U bent hier

Campus Architecture since 1970

Some say architecture has lost a lot of its aura. That it has become less exciting than it once was. Because there seems to be less at stake: buildings no longer embody fundamental theoretical differences, no longer convey ideological messages. Today, anything goes: architecture no longer divides hearts and minds. The good, the bad, and the ugly all blend into one big postmodern permissiveness.


But in the 60s and 70s, the story goes, architecture still carried creeds. This evokes the strange sensation you get when you wander between buildings from this period and realise that progressive architecture used to be more futuristic than the really-existing future we actually came to realise. That the modern architecture of back then, was too modern for its own good — and eventually became overpowered by a present distinctly less modern. This is also the story of the of the architecture of VUB. It is recalled in a new, trilingual coffee table book.


Highlights of Building the Vrije Universiteit Brussel. Campus Architecture since 1970 are the brutalist masterpieces/abominations (take your pick) that burnish campus Etterbeek  (the on-campus student housing, buildings F and G, the restaurant’s seating pits, …). These were built shortly after VUB’s independence from ULB, in the early 70s. When functionalist utopianism was key and prefab, raw concrete (béton brut) was the material of choice. When practicality was aesthetics, and the flexible, durable, and cheap concrete incorporated the idea of progress. And why would anyone hide something so beautiful as progress? The future was there for all to see, in all its honesty.

The campus is the silent witness of an interesting past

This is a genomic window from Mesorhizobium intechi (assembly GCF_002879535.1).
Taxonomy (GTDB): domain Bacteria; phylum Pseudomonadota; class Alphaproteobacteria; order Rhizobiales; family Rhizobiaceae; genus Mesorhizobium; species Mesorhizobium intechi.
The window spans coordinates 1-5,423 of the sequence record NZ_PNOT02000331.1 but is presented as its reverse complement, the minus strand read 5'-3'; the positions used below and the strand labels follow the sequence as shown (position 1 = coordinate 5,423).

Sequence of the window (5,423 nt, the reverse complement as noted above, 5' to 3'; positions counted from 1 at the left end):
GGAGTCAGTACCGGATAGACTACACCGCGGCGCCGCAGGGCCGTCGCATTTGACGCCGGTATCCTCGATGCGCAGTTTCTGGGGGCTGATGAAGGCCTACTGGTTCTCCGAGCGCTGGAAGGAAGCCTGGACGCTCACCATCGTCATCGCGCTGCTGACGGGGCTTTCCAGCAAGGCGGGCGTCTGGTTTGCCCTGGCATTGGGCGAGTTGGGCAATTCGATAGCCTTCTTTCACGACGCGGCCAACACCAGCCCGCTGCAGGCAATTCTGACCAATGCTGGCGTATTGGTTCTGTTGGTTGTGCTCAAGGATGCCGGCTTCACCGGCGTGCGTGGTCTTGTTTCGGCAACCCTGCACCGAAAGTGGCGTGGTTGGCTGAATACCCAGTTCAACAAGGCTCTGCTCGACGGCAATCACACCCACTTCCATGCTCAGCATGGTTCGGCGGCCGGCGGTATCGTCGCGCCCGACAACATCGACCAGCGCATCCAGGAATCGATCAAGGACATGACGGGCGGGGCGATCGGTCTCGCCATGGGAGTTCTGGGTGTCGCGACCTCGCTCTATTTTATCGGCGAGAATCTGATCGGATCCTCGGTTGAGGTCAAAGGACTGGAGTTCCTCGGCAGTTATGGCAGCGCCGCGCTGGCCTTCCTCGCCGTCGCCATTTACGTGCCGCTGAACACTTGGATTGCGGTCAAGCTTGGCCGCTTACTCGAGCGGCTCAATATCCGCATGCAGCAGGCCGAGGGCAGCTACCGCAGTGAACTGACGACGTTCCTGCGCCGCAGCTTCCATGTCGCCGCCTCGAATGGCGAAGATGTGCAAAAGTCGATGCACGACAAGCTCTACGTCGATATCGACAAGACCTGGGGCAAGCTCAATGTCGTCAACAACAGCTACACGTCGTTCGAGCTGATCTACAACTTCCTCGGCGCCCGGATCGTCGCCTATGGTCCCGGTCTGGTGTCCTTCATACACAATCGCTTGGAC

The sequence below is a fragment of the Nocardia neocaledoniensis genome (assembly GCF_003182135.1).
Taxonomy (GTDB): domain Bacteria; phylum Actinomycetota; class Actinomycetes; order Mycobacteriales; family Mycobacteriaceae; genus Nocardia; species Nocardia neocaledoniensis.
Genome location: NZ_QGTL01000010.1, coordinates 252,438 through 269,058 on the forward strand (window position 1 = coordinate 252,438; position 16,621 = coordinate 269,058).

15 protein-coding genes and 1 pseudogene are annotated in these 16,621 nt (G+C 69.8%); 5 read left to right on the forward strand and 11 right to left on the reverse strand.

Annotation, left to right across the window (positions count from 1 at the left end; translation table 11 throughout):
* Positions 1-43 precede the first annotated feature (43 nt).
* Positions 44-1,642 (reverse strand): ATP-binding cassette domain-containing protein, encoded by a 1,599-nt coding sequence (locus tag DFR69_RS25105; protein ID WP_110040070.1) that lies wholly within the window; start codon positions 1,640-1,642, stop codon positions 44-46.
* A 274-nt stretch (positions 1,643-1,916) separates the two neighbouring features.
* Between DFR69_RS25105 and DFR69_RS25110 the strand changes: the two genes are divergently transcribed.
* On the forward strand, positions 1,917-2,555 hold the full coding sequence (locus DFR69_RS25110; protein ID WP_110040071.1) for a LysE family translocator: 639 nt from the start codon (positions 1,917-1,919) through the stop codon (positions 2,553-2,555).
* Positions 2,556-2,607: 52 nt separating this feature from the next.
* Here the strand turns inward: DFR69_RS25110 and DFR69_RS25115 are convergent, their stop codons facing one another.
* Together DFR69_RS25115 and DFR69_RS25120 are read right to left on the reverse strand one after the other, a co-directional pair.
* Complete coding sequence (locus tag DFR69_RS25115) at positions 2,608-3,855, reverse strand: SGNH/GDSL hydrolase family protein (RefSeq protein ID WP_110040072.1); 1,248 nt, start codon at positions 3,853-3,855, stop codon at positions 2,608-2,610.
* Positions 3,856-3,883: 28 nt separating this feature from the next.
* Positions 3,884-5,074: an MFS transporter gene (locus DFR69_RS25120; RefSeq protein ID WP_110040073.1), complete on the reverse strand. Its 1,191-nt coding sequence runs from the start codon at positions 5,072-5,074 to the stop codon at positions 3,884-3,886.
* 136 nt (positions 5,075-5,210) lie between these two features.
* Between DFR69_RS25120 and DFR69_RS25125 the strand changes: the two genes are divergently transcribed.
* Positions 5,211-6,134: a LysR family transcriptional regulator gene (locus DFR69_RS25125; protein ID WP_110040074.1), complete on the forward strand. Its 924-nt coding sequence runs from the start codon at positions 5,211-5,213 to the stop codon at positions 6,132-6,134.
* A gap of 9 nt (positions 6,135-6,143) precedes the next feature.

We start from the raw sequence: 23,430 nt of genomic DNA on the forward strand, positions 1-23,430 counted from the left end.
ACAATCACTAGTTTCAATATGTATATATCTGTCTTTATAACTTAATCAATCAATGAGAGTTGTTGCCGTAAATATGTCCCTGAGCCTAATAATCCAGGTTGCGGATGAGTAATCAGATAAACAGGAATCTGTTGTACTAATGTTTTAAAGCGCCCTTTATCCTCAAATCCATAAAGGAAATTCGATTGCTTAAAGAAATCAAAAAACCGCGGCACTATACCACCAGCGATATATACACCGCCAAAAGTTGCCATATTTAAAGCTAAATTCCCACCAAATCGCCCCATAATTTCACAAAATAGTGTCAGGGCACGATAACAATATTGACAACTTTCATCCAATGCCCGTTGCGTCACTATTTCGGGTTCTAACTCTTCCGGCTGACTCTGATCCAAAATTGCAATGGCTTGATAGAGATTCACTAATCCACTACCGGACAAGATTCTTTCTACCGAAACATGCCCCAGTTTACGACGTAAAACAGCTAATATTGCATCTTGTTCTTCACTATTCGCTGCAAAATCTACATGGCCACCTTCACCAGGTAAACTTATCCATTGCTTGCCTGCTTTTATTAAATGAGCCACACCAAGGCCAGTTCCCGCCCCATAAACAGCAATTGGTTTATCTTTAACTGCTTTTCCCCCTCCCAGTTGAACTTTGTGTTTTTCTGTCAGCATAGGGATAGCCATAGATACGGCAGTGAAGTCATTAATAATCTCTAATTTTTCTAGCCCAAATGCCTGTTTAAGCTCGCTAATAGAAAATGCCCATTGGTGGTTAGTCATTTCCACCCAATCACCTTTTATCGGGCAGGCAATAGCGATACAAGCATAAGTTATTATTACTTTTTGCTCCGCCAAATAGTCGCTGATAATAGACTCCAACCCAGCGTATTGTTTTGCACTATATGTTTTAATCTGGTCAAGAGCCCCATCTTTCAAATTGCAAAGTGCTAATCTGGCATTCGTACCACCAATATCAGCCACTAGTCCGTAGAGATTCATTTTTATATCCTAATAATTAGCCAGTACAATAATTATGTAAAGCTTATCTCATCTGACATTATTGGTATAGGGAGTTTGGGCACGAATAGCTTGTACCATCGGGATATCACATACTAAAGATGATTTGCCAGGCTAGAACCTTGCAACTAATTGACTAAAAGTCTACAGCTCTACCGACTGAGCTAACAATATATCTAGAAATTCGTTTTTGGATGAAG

Students first moved into the on-campus student homes in October 1973. Flexibility and modular structures characterised the progressive design. The units were purposely built as a labyrinth, in which students could move around more easily than the police. The tap on the sink served as a shower head — every time someone showered, the whole bathroom would be clean.


Enter a second phase of campus construction. As the mold started to invade the bathrooms of the on-campus student homes and the brutalist spirit, a series of new buildings (the student housing in the Schoofslaan, buildings D and E, …) was erected from 1990 to 2010. A third construction cycle was launched by current rector De Knop. In the meantime, a second, medical campus was built on the outskirts of Brussels, complete with an academic hospital.


How does the brutalism of the first construction phase mix with VUB’s other signifiers? How does the rectorate building M, the ship sailing the turbulent seas of the academia, relate to the steep cliffs of buildings F and G? How do less imposing buildings, like D and E, fare next to these monoliths? How will future buildings interact with these monuments to a different type of architectural imagination? Anti-revisionist, these as well, will “enter into dialogue with the existing brutalist façades, but at the same time offer a contemporary interpretation.”

One inclusive factor, which all VUB buildings will always share, is their humanism. The light and transparent materials of buildings D and E are the opposite of the concrete of buildings F and G, but serve the same idea: a transparent, sincere functionality. Another example: there are more studios in the student buildings on the medical campus, because it was assumed that, given the length of their studies, students in Jette would be more likely to couple up. Under De Knop, a new accent was added: buildings started facing outward, toward Brussels, to underscore the university’s open character.


Campus Architecture since 1970 also tells the tales of less known VUB properties (the crèche on the Generaal Jacqueslaan, the end-of-life care centre in Wemmel, the B-PHOT research lab in Gooik, an abandoned campus in Sint-Genesius-Rode). But at its core, it paints the picture of a ‘remembered future’: “the campus is the silent witness of an interesting past.” A witness which now has a fitting witness itself. Correctly so, Campus Architecture since 1970 considers itself “a calibration point, looking back at the past and with an eye on the future of our building heritage.”

Building the Vrije Universiteit Brussel. Campus Architecture since 1970 is published by VUBPress. It is the first part of the ‘Building the Vrije Universiteit Brussel’ series, in which two more books will be published the following years.

Campus Architecture since 1970